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Panel discusses juvenile justice

Marcela Berrios | Wednesday, March 1, 2006

Juvenile delinquents awaiting sentencing need to receive better treatment regardless of the circumstances that led to their crimes, a panel concluded Tuesday night at the Robinson Community Learning Center.

A group of Notre Dame and Saint Mary’s students and faculty and Michiana residents gathered Tuesday night to listen to a collection of South Bend juvenile justice experts.

Speakers at the event included Magistrate Harold Brueseke, Magistrate for the St. Joseph’s County Probate Court; Dr. Jeff Burnett, Director of the Residential Treatment program at the Juvenile Justice Center; Mark Geissler, a social worker with the South Bend Community School Corporation; Peter Morgan, Coordinator of the Youth Justice Program at the Robinson Community Center and Kenneth Cotter, Chief Deputy Prosecutor.

Notre Dame’s Children’s Defense Fund (CDF) sponsored the event in an effort to generate constructive dialogue regarding the virtues and shortcomings of South Bend’s juvenile justice system.

The panelists and their listeners assessed the effectiveness of the outreach programs in high schools and the conditions individuals face in the detention and correction centers. The group also discussed the involvement of parents in the rehabilitation process.

Morgan explained the concept of restorative justice, a principle that drives the entire juvenile justice system.

“We think of the delinquent acts of these children not in terms of broken laws, but rather in terms of broken relationships,” he said. “We sit with the young person in trouble and with those who are directly affected by his [or] her behavior and we help develop a plan to repair those relationships and any consequences that may have arisen – avoiding prosecution if possible.”

In fact, when a teenager is found delinquent, the court determines which course of action will contribute most to the youth’s rehabilitation.

Some of the options and programs that can await an adjudicated delinquent are family counseling, residential treatment programs, substance abuse treatment, community service and – for more serious offenders – penalties such as fines and prison time.

Most of the teenagers in detention centers and correction facilities are not there serving a court sentence, but rather awaiting trial or sentencing hearings.

“Sometimes the child is so unruly he may pose a threat to the community, or he may be considered likely to flee before his trial begins, and since there are no bails allowed in the juvenile justice system, temporary detainment may be the only available course of action,” Burnett said.

That’s a large problem within the system, panelists said. Prosecuted delinquents and teenagers awaiting trial are placed in the same facilities and receive the same treatment as prisoners.

Notre Dame freshman Martha Calcutt, a mathematics tutor at the South Bend Juvenile Correction Facility, expressed her concern regarding the treatment the detainees sometimes receive at the hands of their wardens.

“Some of the boys I work with in the correction center tell me all about the snide comments the guards make, and how they even get away with beating some of the boys,” Calcutt said. “I really do question how much the authorities and the people in charge of these programs monitor the rehabilitation of the boys, or care about the direction their lives will take after they are released.”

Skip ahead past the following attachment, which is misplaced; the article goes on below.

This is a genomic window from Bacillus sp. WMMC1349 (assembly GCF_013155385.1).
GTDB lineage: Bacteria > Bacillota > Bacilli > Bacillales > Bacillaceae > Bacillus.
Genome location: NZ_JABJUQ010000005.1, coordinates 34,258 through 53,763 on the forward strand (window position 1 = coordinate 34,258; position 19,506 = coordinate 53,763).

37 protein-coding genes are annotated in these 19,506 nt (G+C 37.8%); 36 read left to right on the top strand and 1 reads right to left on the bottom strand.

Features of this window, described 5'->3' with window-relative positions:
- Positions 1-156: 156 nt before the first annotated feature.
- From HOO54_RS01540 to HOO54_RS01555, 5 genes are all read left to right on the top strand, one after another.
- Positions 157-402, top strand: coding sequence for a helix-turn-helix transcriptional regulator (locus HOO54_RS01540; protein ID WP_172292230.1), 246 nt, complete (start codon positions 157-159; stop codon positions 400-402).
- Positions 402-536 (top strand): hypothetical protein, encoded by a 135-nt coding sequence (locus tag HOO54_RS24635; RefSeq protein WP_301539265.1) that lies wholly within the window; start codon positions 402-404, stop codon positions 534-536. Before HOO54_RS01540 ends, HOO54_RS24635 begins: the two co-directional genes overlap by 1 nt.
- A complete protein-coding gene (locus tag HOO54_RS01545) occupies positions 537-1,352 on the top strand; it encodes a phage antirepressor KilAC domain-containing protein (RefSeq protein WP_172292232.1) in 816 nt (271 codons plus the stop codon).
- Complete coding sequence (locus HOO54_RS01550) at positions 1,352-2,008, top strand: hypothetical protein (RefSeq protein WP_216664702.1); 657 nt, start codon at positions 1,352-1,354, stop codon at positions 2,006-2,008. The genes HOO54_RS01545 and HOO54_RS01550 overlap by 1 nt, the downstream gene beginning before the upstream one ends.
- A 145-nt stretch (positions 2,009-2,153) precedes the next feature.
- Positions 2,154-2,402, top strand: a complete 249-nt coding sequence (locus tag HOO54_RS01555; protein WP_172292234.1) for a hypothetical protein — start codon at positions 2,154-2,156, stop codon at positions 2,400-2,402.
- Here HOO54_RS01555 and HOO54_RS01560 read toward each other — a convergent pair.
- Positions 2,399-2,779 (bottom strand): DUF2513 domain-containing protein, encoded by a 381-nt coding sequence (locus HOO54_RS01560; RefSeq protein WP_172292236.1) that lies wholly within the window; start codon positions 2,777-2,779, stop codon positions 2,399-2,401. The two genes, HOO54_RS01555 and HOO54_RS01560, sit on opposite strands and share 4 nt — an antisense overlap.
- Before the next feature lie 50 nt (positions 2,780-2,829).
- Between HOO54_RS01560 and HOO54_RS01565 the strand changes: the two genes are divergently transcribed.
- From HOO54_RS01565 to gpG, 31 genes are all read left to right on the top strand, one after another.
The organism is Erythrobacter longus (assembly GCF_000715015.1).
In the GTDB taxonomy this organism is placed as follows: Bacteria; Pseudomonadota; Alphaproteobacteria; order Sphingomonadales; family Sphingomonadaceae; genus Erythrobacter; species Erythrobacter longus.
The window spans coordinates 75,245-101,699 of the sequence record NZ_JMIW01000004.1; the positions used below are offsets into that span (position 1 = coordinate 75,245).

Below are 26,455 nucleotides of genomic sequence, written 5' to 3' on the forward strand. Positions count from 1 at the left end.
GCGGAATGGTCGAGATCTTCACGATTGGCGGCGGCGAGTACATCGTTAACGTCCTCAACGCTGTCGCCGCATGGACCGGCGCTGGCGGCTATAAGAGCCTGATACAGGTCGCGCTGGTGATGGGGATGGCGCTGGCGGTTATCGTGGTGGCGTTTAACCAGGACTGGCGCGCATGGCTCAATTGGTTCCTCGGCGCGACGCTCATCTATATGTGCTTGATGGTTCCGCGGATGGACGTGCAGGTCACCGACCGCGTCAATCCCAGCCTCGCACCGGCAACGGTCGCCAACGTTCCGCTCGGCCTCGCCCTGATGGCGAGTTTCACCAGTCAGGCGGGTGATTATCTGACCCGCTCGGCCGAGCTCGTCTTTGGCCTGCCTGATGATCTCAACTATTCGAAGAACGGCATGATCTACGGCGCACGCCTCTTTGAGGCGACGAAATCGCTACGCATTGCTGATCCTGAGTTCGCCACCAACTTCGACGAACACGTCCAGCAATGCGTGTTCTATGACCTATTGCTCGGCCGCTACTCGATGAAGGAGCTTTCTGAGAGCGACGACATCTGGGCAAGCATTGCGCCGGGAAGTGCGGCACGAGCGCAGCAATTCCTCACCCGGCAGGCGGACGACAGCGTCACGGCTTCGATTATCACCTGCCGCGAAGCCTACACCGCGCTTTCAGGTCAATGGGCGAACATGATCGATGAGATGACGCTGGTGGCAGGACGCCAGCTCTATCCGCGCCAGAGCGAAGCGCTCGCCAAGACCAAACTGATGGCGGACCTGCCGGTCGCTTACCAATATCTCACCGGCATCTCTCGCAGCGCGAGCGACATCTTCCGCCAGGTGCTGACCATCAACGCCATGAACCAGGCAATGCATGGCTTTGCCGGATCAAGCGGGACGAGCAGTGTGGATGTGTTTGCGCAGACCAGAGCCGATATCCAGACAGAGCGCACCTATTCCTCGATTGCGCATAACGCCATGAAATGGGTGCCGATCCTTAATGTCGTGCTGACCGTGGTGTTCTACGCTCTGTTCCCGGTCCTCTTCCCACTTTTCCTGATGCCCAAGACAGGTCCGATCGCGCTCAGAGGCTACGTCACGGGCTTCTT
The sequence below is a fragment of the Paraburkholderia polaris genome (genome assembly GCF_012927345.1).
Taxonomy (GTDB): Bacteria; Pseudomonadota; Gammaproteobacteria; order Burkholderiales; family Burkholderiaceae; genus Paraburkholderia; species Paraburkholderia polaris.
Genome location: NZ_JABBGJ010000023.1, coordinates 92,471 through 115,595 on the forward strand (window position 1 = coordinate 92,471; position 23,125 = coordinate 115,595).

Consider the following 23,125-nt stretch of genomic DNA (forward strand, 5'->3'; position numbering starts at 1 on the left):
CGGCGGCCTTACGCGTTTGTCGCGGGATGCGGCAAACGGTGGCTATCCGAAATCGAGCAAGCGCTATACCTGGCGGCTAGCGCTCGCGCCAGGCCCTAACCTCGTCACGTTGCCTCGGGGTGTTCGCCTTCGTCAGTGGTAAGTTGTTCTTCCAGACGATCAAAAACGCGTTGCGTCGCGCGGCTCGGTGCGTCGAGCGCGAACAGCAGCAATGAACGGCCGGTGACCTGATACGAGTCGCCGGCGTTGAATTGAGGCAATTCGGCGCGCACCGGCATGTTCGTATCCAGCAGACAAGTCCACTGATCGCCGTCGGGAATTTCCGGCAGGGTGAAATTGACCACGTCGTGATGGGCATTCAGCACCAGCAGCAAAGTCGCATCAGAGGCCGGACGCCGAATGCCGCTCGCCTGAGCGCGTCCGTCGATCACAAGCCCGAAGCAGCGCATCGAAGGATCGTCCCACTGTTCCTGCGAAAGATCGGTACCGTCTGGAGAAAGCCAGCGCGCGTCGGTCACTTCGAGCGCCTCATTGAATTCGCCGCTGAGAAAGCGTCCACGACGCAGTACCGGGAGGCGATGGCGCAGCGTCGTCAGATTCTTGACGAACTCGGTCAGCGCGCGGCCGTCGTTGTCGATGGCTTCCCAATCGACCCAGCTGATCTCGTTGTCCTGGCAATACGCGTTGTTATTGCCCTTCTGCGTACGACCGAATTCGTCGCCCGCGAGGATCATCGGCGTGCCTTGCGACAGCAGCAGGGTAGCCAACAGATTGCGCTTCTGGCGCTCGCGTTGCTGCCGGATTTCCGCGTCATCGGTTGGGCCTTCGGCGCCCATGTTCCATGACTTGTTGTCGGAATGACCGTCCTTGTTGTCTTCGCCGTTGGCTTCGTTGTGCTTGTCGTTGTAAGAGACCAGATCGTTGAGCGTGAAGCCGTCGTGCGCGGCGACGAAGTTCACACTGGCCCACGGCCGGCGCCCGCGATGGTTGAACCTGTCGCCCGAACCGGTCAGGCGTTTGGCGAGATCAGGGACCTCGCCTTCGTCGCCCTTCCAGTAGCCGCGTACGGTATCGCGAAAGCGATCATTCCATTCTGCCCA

Other volunteers pointed out the unsatisfactory educational programs in the detention centers. Seventh and 10th graders are given the same mathematics assignments, and there is a shortage of teachers to help the children, they said.

Brueseke spoke about programs implemented within the detention centers to help teenagers obtain GED certification, as well as the possibility of establishing technical vocation programs. Such programs help offenders integrate into the workforce.

Brueseke said high schools are making improvements in the outreach programs by testing children for emotional and psychological disorders. Sixty percent of teenagers who get in trouble with the juvenile justice system are either affected by these conditions or have substance abuse problems, he said.

However, Brueseke and other panelists said these programs are still in the early development stages.

In the meantime, panelists said, the juvenile justice system is still struggling to strike a balance between protecting the community from offenders and determining a course of action that will rehabilitate and re-integrate the offender into society.

Every case is different and every child has a different story to tell. Some come from homes with supportive parents who failed to discipline an unruly child, while others come from dysfunctional families with problems of domestic violence and alcoholism.

Either way, the counselors, attorneys, social workers and volunteers at the Robinson Center Tuesday night were focused on the rehabilitation of these troubled youths regardless of the circumstances.

“I really enjoy working with children and teenagers, so I would really like to help these kids get their lives back together, and make an honest living,” CDF member and Notre Dame freshman Rachel Wiehoff said. “Some of them really do have the potential to become contributing members of society.”

Many of these juveniles actively work to achieve that goal. One drawing by an unknown child at the Robinson Center conveys a message that suggests potential for reform.

“I will be nice,” the poster reads. “I will be loud outside, not inside.”

The panelists urged the community to become involved and help these children by becoming Big Brothers and Sisters, tutors or mentors. Such actions, they said, will help juveniles overcome their problems and frustrations in healthy ways – and stay away from delinquency.